John Williams was honored with the 44th AFI Lifetime Achievement Award at a gala at Hollywood’s Dolby Theatre on Thursday, and for good reason: The legendary composer, 84, has worked on huge titles including Star Wars, Jaws, Jurassic Park, Raiders of the Lost Ark, and Harry Potter and the Sorcerer’s Stone (plus, many of the sequels for all), and he’s been nominated for 50 Academy Awards, five of which he won — and that’s just to start. Below are highlights from Steven Spielberg, George Lucas, Harrison Ford, J.J. Abrams, Tom Hanks, and more addressing Williams’ accomplishments, their experiences working with him, and deep love of his music.
John Williams’ favorite Steven Spielberg story…
“Steven and I worked together for 43 years, something amazing, and it’s like a perfect marriage. We really have never had an argument of any kind and it’s a testament to this man’s humanity, his loyalty, his patience, and his very good taste. I have a favorite Steven Spielberg story that I want to share with you and that has to do with Schindler’s List, which you all remember. Steven came back with this film to show me the first cut as he always does and we went to his projection room and the purpose of this was to see the film and discuss the music for the film.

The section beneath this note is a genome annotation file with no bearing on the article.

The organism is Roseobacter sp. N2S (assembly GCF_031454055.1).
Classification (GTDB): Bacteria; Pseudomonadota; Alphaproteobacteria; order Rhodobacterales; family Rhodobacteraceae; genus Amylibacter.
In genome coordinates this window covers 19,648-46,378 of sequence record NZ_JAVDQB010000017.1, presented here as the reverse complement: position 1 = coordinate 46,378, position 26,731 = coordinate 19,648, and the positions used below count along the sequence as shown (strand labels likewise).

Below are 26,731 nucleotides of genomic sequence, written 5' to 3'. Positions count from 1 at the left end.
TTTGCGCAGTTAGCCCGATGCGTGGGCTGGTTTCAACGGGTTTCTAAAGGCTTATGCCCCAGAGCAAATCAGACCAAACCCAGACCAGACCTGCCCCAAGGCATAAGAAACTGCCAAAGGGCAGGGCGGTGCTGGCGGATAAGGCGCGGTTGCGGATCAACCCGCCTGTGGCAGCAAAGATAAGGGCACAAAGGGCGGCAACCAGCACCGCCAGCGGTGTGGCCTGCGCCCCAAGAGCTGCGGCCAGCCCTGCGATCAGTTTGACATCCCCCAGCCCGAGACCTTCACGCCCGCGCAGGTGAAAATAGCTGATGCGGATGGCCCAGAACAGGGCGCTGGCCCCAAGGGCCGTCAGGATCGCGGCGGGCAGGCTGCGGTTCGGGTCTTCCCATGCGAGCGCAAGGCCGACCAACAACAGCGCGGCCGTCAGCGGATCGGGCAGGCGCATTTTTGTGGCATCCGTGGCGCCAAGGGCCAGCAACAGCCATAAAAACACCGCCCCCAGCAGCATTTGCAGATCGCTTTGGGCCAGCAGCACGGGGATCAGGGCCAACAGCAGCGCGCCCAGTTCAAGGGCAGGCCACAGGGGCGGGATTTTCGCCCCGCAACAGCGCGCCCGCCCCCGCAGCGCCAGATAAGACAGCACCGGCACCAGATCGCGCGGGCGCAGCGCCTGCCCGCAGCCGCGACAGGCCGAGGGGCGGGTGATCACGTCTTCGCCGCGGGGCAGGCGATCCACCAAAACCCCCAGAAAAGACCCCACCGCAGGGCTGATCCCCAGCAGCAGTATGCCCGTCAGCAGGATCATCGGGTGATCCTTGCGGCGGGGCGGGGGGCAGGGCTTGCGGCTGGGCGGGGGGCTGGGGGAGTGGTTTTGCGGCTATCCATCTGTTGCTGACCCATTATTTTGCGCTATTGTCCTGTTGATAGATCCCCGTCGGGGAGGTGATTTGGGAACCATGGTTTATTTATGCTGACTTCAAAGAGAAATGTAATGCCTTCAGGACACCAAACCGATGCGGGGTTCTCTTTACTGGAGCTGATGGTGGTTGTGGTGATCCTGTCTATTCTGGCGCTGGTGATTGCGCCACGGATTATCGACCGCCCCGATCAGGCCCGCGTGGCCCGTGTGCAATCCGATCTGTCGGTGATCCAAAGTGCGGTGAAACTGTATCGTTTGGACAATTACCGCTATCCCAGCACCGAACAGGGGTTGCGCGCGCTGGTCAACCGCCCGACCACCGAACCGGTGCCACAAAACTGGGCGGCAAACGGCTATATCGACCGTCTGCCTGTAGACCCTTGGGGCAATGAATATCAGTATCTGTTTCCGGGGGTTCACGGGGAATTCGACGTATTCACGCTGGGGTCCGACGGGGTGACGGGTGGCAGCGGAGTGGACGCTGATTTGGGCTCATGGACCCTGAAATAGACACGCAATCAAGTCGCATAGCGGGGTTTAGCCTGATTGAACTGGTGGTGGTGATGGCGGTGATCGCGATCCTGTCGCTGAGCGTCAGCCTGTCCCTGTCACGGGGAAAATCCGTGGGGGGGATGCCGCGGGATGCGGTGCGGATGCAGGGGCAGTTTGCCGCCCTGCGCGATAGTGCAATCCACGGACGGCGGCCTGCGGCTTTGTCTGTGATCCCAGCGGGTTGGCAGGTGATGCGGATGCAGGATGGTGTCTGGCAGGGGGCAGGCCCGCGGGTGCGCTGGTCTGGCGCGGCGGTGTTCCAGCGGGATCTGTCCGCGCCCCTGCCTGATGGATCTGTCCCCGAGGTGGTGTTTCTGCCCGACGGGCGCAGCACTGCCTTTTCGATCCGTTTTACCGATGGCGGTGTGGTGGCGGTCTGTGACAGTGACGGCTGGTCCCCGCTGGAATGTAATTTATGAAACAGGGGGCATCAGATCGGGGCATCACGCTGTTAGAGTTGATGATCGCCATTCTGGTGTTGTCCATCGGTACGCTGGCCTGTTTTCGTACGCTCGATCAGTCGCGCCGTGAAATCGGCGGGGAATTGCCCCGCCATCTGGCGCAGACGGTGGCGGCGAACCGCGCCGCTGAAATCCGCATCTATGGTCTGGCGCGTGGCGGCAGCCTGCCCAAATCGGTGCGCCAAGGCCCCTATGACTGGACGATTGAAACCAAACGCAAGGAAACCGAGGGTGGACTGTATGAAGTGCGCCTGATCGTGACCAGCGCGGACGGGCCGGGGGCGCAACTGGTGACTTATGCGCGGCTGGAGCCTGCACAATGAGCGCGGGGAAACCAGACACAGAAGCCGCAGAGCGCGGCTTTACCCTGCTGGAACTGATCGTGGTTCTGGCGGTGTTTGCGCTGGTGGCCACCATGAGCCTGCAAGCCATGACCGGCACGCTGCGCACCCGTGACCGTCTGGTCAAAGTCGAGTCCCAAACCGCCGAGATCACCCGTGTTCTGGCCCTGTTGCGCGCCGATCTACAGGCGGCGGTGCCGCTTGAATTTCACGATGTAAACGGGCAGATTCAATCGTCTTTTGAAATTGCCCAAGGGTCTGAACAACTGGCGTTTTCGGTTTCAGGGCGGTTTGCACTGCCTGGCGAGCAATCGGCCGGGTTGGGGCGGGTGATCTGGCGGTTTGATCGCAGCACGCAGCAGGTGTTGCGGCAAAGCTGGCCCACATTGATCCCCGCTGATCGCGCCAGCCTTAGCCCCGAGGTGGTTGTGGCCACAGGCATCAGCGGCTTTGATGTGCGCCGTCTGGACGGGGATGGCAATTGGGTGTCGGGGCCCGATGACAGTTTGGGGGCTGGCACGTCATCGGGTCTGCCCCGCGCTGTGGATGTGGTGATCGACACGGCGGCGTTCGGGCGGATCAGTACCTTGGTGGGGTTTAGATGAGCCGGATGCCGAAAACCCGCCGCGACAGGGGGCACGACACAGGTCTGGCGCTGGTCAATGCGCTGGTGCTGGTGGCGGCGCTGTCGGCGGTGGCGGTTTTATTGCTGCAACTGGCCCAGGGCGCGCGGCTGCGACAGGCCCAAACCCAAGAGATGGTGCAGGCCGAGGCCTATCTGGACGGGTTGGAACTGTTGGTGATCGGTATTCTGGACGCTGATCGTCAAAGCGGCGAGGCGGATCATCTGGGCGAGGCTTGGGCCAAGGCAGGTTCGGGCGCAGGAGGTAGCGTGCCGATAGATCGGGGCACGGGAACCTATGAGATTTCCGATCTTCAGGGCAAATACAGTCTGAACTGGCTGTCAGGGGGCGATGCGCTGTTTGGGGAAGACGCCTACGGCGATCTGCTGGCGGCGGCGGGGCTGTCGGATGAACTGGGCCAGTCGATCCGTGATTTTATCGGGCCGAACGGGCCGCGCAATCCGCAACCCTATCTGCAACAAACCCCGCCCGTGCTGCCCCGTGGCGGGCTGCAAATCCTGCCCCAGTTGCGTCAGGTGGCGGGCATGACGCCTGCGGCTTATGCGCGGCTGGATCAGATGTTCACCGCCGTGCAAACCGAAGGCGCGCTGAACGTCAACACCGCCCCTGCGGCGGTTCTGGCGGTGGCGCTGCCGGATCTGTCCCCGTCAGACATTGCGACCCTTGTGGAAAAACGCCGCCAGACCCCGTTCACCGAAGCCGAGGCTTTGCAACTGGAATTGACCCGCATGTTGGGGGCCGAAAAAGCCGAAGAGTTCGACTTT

You’ll remember the film, it’s the story of Oskar Schindler, a German civilian who protected and employed potential victims of the Holocaust, a powerful masterpiece of a film. [It] ends in the state of Israel, survivors and their children go to the gravesite of Oskar Schindler to put stones on the gravesite to honor [his] memory. The lights came up and the film was over and it was time for Steven and me to start our meeting to begin to talk about the role of the music, and I was so overwhelmed by the film, I really could not speak. I went out and walked around the building for a few minutes to gather myself and came back to start the meeting with Steven and I said ‘Steven, this is truly a great film and you need a better composer than I for this film,’ and he said very sweetly, ‘I know, but they’re all dead.’”